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Stopping the run away process

July 23, 2010

We had a user who had managed to write a fork bomb and so had consumed all the resources allocated to them and could no longer login. The odd thing, something I have still not quite got to the bottom of, was that when I killed all the processes they each produced a child which when killed also produced a child making them unkillable.

So I wrote this one-liner to stop any newly created processes for that user before they could do anything:

/usr/sbin/dtrace -w -n 'proc:::create / uid == 12345 / { printf("%d",  pid); stop() }'

This simply stops the process just at the point of creation, before it can go on to do anything. Once stopped they could be killed.  I regret that I did not have time to investigate the child producing a child symptom and so far I’ve not been able to reproduce it.

I’m certain it will happen again though so I’ll investigate it then.


From → bsc, Solaris

  1. Mike Gerdts permalink

    You can do this without dtrace as well

    pkill -STOP -u $baduser
    pkill -STOP -u $baduser
    pkill -STOP -u $baduser

    Repeat until ps -ltu $baduser shows all processes with state T. Normally two or three iterations is all that is needed. Then

    pkill -9 -u $baduser

    This does assume that you have tuned your system a bit such that there are some process table slots left for the sysadmin to log in and fix things. I normally tune systems such that maxuprc is in the 5000 – 10000 range, thus requiring more than two $badusers to force me to crash the system.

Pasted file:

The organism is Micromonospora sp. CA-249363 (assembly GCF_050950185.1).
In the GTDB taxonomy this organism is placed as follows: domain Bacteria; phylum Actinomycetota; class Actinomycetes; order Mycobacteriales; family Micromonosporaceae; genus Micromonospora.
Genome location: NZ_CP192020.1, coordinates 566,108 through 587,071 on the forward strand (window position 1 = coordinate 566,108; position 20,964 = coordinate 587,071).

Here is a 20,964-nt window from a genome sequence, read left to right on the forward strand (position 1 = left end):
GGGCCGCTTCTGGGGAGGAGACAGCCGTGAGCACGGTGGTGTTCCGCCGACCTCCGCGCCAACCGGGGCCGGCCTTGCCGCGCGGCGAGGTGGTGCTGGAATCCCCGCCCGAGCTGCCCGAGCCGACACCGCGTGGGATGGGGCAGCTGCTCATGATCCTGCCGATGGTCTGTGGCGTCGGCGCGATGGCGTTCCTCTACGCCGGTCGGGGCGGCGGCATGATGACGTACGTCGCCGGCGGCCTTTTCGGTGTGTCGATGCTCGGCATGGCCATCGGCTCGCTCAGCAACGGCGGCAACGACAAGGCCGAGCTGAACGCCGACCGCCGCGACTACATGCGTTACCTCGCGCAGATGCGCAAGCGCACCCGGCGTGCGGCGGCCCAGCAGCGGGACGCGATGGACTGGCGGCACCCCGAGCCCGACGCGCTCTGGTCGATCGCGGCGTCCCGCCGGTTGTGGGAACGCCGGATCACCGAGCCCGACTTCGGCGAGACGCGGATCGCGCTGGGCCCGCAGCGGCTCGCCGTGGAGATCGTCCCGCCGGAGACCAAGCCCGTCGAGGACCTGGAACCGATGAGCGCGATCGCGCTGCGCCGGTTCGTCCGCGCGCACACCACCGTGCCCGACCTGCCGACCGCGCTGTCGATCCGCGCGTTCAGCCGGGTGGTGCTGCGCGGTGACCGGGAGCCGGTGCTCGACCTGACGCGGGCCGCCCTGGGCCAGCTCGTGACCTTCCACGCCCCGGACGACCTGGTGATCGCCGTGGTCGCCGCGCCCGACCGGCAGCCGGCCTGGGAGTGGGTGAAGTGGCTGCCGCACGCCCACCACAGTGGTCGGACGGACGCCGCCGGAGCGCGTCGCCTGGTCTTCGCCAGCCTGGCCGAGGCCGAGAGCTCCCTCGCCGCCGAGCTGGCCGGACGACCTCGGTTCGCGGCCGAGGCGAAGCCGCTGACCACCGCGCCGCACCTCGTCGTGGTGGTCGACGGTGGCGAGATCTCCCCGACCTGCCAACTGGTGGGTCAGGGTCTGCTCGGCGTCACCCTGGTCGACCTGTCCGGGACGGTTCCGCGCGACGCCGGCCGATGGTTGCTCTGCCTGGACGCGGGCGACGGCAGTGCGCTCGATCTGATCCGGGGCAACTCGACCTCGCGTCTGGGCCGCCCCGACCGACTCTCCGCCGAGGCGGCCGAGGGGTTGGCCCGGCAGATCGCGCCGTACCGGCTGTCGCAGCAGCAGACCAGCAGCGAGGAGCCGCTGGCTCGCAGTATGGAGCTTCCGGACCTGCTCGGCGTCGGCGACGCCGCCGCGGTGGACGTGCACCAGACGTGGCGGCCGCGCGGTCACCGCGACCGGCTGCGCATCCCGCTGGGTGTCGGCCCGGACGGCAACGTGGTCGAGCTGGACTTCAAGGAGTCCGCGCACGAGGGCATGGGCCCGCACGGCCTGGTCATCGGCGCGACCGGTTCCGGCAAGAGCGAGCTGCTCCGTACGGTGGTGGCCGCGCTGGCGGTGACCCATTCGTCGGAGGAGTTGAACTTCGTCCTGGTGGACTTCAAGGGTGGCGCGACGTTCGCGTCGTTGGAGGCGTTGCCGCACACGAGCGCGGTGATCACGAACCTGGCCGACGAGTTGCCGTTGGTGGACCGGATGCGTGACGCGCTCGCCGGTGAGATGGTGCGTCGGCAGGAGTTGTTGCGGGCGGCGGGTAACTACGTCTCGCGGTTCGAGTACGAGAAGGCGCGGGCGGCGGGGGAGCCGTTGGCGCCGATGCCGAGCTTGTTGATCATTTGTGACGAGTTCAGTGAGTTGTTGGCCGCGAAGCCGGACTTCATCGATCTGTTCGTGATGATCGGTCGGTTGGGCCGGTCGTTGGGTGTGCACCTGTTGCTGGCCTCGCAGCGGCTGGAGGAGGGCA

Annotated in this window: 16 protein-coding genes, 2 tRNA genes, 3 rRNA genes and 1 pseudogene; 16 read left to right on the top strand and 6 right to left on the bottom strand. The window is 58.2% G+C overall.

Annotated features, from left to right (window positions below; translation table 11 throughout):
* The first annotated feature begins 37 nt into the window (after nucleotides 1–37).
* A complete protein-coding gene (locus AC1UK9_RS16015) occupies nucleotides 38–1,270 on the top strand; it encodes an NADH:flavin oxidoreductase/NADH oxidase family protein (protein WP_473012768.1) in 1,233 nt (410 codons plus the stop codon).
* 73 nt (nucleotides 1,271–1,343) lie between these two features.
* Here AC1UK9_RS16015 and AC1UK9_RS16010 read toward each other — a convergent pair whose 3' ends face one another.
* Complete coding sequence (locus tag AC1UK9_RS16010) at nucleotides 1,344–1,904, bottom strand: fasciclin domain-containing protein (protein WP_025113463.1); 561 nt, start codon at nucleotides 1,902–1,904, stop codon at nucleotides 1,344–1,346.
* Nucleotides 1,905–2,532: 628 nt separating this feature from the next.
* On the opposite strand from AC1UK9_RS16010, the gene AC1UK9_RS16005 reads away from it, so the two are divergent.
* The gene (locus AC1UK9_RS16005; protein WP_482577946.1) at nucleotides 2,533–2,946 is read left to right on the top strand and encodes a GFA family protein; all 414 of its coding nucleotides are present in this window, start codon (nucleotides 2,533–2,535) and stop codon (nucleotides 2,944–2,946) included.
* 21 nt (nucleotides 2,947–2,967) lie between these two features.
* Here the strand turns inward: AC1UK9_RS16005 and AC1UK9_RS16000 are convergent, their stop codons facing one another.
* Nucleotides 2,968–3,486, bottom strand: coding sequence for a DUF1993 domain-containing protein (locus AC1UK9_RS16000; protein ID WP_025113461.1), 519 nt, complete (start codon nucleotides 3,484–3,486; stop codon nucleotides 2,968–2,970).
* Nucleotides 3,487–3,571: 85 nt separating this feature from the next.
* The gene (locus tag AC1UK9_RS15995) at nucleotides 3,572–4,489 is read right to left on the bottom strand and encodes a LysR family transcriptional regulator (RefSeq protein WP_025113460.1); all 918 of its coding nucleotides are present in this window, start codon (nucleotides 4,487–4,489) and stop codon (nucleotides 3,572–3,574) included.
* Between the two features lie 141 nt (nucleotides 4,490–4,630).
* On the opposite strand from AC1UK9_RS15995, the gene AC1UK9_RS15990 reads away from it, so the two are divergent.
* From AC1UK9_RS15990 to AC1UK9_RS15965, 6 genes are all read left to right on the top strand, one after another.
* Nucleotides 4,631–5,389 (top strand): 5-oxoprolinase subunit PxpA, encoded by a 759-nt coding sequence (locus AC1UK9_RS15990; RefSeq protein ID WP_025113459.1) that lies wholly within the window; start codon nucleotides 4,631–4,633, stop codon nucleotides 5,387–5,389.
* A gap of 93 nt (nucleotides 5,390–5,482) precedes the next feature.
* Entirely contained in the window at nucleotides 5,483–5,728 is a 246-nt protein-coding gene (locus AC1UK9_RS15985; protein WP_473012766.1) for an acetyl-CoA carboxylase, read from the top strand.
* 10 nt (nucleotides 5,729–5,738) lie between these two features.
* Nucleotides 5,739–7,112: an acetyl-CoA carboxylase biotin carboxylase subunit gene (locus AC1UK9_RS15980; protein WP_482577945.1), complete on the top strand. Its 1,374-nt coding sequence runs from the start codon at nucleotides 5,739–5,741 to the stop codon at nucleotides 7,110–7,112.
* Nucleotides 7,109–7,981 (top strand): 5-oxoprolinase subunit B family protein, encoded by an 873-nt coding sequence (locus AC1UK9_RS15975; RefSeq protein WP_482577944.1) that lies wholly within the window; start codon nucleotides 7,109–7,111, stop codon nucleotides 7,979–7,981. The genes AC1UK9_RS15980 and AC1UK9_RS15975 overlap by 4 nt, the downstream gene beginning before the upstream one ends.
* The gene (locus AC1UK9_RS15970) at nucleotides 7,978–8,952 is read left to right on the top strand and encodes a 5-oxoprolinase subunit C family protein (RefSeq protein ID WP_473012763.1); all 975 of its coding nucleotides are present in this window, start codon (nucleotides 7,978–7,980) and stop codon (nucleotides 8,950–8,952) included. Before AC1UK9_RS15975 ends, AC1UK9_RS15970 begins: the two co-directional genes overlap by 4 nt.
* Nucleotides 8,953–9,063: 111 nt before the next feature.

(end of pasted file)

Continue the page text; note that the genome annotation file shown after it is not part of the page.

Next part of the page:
• chrisgerhard permalink

      The is indeed what I had tried to do to get them to stop. I suspect having a large MP system was not helping me but I had tried to kill all the processes many times and still the process count matched the max-lwps limit for the project.

      I have a theory how this can happen that I will test when I can get hold of a suitably large system to try it out on.

  2. Mike Gerdts permalink

    If all of the processes are stopped before you do kill -9, you should have no problems. If any are not stopped, as soon as you kill -9 one of the stopped processes it will be replaced by one of the processes that is not stopped. This approach has worked quite reliably for me for over a decade. I suspect that you did not have them all kill -STOP’d or you used kill -15, which will allow (a non-default) signal handler to break free from your kill attempt.

    • chrisgerhard permalink

      That must be it. Not stopped. It only takes one to recreate the havoc.

      I still like the dtrace solution though.


      • chrisgerhard permalink

        Ito looks like the reason I need the dtrace to stop the fork bomb is due to bug 6898322.

        With out that bug Mike’s solution would be just fine.

  3. alecm permalink

    yr fixed width blog theme truncates code. 😦

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